How to Stop Window Strikes during Spring Migration

It's never good to find beautiful birds that have died due to window strikes in your yard, hopefully with these simple tips you can avoid this situation.

Window strikes kill many birds and it’s always unpleasant to find these beautiful creatures dead in your yard. Luckily, there are things you can do to help stop this issue from occurring. Here are some of my top tips for stopping this issue.

  1. Use these products, recommended by American Bird Conservancy, on your windows to cut glare and make the windows stand out to birds. Many of these products are very easy for anyone to apply to their windows.
  2. Hang reflective items in front of the window. This will get the birds attention and direct them away from the window.
  3. Place bird feeders within 3 feet or outside of 10 feet of all windows. If birds do hit the windows from inside 3 feet, they are unlikely to hurt themselves.
  4. If you’ve tried these things and you’re still getting window strikes, consider put screens on all of your windows. I’m lucky to have a house with screens on all my windows so I rarely find a bird dead due to a window strike!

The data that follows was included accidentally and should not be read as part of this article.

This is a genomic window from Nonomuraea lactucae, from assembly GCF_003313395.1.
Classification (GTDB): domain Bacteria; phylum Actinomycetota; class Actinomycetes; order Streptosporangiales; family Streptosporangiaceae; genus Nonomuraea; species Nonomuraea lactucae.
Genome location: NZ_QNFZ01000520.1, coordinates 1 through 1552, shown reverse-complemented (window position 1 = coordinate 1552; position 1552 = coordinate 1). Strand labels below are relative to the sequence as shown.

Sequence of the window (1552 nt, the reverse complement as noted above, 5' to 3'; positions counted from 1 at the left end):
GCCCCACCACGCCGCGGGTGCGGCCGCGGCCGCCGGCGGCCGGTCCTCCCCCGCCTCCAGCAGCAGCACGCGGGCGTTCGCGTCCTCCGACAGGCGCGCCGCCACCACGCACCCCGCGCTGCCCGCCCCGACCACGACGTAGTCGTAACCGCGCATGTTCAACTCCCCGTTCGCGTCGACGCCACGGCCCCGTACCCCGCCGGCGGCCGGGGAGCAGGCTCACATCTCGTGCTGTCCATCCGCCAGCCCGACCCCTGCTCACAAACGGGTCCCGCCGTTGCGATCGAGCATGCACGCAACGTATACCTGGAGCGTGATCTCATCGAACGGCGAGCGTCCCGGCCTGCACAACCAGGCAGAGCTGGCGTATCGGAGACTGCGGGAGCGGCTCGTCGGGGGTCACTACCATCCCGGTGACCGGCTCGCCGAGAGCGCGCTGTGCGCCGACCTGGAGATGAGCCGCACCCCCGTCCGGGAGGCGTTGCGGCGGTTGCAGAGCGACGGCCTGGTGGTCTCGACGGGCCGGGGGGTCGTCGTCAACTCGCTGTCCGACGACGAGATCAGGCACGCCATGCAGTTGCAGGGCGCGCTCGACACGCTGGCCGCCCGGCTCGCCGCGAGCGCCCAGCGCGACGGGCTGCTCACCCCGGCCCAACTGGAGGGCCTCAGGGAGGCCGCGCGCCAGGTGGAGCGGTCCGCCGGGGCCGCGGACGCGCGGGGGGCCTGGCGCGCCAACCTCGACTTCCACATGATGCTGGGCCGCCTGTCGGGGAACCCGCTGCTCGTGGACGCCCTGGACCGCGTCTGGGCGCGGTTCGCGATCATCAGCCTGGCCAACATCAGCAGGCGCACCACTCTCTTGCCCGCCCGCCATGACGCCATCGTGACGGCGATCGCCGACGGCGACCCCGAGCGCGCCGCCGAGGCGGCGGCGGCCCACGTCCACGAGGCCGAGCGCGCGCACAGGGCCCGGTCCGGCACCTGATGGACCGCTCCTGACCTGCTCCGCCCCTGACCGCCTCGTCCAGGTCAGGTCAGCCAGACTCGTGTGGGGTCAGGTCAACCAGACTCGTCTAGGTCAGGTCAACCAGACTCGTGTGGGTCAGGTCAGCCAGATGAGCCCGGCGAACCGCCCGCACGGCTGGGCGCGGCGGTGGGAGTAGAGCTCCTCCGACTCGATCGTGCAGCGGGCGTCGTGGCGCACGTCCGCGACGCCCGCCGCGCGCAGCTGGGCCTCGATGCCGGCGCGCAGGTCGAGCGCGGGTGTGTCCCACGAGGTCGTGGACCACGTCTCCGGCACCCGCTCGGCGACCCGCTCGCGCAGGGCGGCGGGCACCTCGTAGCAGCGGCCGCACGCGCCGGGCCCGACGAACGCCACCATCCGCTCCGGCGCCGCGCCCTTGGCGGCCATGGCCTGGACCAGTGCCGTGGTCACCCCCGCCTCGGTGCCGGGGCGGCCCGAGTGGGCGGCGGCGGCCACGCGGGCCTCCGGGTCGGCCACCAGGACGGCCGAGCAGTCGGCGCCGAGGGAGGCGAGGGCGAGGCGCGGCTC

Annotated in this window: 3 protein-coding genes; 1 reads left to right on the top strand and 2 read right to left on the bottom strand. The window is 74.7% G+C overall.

How to Stop Window Strikes during Spring Migration©Rob Ripma
©Rob Ripma You do not want to find a Chestnut-sided Warbler dead in your yard due to a window strike!

It’s not only homes that are killing birds due to window strikes, all kinds of buildings can also cause problems. That’s why, in many cities, concerned conservationists have started Light Out programs. These programs encourage businesses to make wise decisions that will help stop window strikes which will save thousands of birds. Lights Out projects have been started in many major cities. A simple Google search should reveal if your city has started one of these programs.

How to Stop Window Strikes during Spring Migration©Brian Zwiebel
©Brian Zwiebel American Woodcocks strike windows in cities more often than most of us would think.

How do you prevent window strikes at your home?

Rob Ripma
Rob Ripma, a lifelong Indiana resident, has traveled and birded extensively throughout the Americas.